The cynic: That’s on the Post-Gazette for not pulling the quotes out and making it a separate story. McCollough said those discussions were had internally, but doing that would might have taken away from the entire project and everyone would have just focused on the Randle-El quote.
Surely the Post-Gazette assumed many blogs would aggregate the Randle-El quotes. (We did.). But having another mainstream outlet aggregate the story, put a byline on it, and control the story before anyone had seen it?
“We didn’t realize how viral it was going to go when the Washington Post grabbed it,” McCollough said. “They did link to it. On twitter, things got confused – people thought the Washington Post was reporting it … Think about all the clicks people got. How many of those did we get for the reporting and resources we put toward the story?”
This led me to the inevitable question for McCollough: If this is happening now, what’s it going to mean in 5-10 years for big projects like that for you and others?
“If you could just take someone else’s reporting and aggregate it and make it look like it’s your own, why hire somebody to do investigative enterprise reporting?” he said. “It’ll be sad over time if this type of thing drives someone at the top of an organization to say, ‘what do we get out of it? Is it worth the time we had the reporter spend on it?'”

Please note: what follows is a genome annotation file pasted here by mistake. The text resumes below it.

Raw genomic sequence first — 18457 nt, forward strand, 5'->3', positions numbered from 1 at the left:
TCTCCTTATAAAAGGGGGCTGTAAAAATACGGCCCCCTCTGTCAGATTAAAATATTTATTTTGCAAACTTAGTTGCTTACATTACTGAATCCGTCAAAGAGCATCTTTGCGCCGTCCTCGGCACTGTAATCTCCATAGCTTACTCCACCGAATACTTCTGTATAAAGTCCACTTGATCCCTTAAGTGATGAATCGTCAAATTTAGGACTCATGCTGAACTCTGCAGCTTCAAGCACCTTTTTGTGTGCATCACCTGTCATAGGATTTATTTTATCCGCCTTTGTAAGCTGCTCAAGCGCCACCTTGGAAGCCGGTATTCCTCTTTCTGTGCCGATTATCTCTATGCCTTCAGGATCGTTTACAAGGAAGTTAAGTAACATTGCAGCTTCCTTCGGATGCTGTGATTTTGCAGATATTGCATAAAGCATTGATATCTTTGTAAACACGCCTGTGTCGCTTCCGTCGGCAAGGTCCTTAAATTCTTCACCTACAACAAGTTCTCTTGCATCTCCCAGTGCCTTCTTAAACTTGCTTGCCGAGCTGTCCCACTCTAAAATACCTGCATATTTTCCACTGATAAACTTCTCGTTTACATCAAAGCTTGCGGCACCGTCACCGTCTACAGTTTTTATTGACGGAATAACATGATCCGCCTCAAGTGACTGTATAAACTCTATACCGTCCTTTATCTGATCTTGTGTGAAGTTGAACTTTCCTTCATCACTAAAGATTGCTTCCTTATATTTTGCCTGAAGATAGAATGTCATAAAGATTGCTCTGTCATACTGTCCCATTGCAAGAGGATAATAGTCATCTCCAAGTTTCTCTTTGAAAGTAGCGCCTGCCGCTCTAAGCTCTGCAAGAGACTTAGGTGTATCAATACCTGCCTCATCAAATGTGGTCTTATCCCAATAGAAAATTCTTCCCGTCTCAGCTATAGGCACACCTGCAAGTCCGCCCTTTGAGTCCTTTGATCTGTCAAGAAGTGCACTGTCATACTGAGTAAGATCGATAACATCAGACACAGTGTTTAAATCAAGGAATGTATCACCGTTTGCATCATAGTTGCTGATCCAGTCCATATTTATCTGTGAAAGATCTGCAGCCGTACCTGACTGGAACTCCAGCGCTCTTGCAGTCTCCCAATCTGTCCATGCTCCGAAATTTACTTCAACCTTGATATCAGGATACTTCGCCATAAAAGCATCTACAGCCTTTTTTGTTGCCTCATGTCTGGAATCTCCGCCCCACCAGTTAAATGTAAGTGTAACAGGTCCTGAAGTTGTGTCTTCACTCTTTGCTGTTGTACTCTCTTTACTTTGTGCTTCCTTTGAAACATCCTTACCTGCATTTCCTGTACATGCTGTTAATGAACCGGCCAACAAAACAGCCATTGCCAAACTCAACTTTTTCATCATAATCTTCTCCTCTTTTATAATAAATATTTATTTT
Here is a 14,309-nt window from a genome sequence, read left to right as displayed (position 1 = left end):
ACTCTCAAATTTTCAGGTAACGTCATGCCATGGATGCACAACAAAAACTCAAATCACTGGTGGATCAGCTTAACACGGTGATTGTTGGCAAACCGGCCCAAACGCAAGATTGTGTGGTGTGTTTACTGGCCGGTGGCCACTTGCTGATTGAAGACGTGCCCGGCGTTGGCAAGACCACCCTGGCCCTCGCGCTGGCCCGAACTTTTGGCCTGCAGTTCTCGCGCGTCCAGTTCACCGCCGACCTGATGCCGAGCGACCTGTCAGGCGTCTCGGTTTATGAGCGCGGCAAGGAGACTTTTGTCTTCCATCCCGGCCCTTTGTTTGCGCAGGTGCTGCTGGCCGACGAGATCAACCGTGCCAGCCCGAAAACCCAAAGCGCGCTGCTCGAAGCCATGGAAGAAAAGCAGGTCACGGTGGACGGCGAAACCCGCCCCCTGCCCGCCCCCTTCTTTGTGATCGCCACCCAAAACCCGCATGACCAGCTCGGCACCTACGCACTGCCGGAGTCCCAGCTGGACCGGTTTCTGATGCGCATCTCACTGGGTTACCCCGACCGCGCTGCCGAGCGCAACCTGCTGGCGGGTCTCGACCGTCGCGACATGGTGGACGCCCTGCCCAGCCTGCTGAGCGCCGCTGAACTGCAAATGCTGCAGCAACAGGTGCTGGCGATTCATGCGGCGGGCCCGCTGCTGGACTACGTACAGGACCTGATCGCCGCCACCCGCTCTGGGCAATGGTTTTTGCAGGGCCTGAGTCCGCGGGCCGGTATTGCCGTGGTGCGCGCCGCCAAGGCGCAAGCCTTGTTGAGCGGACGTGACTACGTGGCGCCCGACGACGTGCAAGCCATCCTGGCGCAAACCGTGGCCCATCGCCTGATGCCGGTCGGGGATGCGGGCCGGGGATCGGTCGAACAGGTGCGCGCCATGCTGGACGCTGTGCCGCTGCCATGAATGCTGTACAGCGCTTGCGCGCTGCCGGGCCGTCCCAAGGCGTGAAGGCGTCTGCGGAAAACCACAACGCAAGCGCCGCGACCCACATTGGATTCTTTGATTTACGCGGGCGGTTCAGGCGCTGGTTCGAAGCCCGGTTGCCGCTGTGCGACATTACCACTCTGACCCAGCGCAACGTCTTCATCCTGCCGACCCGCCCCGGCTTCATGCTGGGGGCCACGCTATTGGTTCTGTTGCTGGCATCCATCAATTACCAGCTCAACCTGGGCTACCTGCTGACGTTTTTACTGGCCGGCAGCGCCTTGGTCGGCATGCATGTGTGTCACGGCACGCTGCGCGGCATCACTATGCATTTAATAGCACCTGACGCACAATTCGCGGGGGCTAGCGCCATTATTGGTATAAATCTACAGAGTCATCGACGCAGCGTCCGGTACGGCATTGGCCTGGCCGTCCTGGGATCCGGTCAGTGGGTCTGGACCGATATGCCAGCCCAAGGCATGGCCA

This was a funny exchange between writers from the papers:
CBS SPORTS.COM AT A CROSSROADS
Given the direction aggregation is headed, is CBS Sports.com making the right decision to punt on reporters and insiders, and instead swipe the work of others, offer a couple pithy sentences of insight from bloggers (or in a few years, robots? Or even cheaper labor in the Far East or India?) and seek traffic that way?
“It’s a shame. CBS, the Tiffany network and a gold standard for decades of journalism, has a website that has now eschewed journalism, news gathering and even interviews, to aggregate anything and everything under the sun,” Heyman said. “Scores of great, experienced, hard-working journalists have been fired, laid off, let go or forced out without provocation, warning, or even good reason in most cases, either not to be replaced or replaced by an aggregator who gleans all info and even ideas from competitors’ twitter feeds.”